The blue-haired woman will make a great sacrifice
#43 by johonny // Mar 14, 2017 - 11:04am
It's interesting to see the Broncos offense rated so high. I remember people thinking Reeves's teams handcuffed Elway and lead with the defense, but the numbers seem to argue Elway's value was more hidden than the low completion percentage and QB rating indicate.
#69 by CHIP72 // Mar 15, 2017 - 6:51pm
I remember those late 1980s Broncos teams, and although they had been good defensive teams from the Orange Crush days of the late 1970s through the mid-1980s, by the late 1980s defensive coordinator Joe Collier had lost his touch and the Broncos had become only so-so defensively. The Broncos of that era didn't have a great running game (Sammy Winder was the primary back but was past his prime at that point), but Elway and the Three Amigos (wide receivers Vance Johnson, Ricky Nattiel, and Mark Jackson) were able to carry the team.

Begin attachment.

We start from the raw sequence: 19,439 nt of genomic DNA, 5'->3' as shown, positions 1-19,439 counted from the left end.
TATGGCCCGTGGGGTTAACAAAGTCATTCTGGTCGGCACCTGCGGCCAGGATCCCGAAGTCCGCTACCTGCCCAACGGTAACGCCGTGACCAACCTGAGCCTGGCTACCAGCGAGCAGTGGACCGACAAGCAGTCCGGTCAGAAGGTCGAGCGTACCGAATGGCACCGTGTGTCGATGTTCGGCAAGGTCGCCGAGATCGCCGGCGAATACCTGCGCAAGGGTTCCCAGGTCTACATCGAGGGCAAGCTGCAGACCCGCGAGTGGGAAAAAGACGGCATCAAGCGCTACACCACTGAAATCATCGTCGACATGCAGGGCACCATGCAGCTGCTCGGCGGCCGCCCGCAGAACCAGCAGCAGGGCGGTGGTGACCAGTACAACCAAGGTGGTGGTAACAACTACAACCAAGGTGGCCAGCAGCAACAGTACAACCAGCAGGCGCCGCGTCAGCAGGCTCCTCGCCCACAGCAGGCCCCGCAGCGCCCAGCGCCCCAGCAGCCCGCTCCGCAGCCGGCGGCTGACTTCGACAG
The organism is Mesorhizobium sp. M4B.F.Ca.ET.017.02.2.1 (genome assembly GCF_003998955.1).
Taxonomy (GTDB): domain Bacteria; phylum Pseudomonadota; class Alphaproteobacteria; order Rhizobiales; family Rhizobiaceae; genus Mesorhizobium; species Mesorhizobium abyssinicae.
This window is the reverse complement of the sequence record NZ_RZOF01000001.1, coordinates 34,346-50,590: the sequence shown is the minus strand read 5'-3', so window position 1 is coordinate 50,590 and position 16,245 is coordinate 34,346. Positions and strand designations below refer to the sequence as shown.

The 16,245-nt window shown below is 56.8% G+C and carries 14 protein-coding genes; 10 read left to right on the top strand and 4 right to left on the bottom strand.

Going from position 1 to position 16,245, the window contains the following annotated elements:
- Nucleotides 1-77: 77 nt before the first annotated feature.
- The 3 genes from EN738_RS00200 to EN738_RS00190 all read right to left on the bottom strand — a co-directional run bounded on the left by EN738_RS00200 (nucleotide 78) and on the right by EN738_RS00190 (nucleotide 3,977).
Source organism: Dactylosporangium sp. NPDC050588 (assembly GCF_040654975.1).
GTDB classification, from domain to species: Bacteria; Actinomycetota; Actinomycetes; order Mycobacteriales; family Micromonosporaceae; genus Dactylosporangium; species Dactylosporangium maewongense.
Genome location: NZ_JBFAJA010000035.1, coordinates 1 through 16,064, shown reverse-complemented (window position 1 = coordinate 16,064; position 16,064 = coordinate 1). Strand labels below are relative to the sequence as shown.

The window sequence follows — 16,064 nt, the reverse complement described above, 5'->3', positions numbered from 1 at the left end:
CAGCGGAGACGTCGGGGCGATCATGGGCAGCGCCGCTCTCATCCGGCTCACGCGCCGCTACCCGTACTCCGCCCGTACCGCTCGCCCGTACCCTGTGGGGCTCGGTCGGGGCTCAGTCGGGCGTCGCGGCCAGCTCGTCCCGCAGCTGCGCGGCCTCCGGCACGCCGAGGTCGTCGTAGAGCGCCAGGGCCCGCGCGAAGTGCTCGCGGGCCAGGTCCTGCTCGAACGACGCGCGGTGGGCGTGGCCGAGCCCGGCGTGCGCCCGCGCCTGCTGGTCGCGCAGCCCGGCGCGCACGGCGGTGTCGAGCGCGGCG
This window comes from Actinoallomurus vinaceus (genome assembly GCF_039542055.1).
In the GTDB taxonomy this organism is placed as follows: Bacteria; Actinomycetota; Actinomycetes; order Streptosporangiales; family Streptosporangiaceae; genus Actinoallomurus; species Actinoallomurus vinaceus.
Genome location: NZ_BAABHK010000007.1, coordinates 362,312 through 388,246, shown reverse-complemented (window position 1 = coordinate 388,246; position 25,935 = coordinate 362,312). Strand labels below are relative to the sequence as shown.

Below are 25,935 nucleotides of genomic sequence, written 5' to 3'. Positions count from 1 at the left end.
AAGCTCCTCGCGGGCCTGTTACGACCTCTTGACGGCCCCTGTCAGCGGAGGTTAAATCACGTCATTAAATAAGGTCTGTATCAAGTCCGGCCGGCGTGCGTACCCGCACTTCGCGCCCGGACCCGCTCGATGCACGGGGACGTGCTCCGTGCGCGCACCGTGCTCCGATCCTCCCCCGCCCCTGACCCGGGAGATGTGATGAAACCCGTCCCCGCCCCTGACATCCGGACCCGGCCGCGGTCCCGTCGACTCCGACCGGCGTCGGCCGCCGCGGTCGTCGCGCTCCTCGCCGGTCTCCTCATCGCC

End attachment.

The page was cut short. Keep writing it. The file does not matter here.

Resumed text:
#47 by Aaron Schatz // Mar 14, 2017 - 12:57pm
Here you go, with 1986 still to come in a few weeks:
Year Team DVOA W-L OFF RK DEF RK ST RK
1991 WAS 56.9% 14-2 27.2% 1 -21.1% 3 8.6% 1
2007 NE 52.9% 16-0 43.5% 1 -5.8% 11 3.6% 7
1987 SF 47.2% 10-2 23.3% 1 -22.4% 1 1.5% 10
2010 NE 44.6% 14-2 42.2% 1 2.3% 21 4.7% 8
1996 GB 42.0% 13-3 15.2% 3 -19.3% 1 7.4% 2
2013 SEA 40.0% 13-3 9.4% 7 -25.9% 1 4.7% 5
1995 SF 40.0% 11-5 18.6% 5 -23.7% 1 -2.2% 22
2012 SEA 38.7% 11-5 18.5% 4 -14.5% 2 5.7% 3
2015 SEA 38.1% 10-6 18.7% 1 -15.2% 4 4.2% 3
2004 PIT 37.6% 15-1 16.3% 8 -18.9% 3 2.4% 10
1989 SF 36.0% 14-2 26.2% 1 -11.5% 5 -1.7% 21
1992 DAL 35.1% 13-3 23.6% 2 -9.5% 5 1.9% 8
1999 STL 34.0% 13-3 17.7% 4 -13.5% 3 2.8% 9
2000 TEN 33.3% 13-3 0.9% 16 -25.0% 1 7.4% 4
1994 DAL 32.9% 12-4 18.4% 3 -12.8% 2 1.7% 8
1998 DEN 32.6% 14-2 34.5% 1 4.3% 20 2.3% 9
2005 IND 32.1% 14-2 24.5% 3 -10.2% 5 -2.6% 25
2014 SEA 31.9% 12-4 16.8% 5 -16.8% 1 -1.7% 19
2008 PHI 31.8% 9-6-1 6.5% 12 -23.6% 3 1.7% 13
2002 TB 31.6% 12-4 -3.8% 20 -31.8% 1 3.6% 9
1990 NYG 30.8% 13-3 10.5% 7 -14.4% 4 5.9% 2
2003 KC 30.3% 13-3 33.4% 1 9.4% 25 6.3% 1
1997 GB 29.7% 13-3 15.5% 4 -10.6% 3 3.5% 6
2006 SD 29.5% 14-2 25.7% 2 1.1% 15 4.9% 3
2009 BAL 29.1% 9-7 12.8% 9 -14.2% 4 2.2% 8
1988 CIN 27.5% 12-4 30.7% 1 0.2% 14 -3.0% 24
2001 PHI 27.3% 11-5 2.9% 12 -15.5% 1 8.9% 1
2011 GB 27.0% 15-1 33.8% 1 8.6% 25 1.8% 8
2016 NE 25.3% 14-2 21.1% 2 -1.5% 16 2.7% 7
1993 DAL 24.9% 12-4 21.8% 2 0.8% 18 3.8% 7
#50 by Will Allen // Mar 14, 2017 - 1:41pm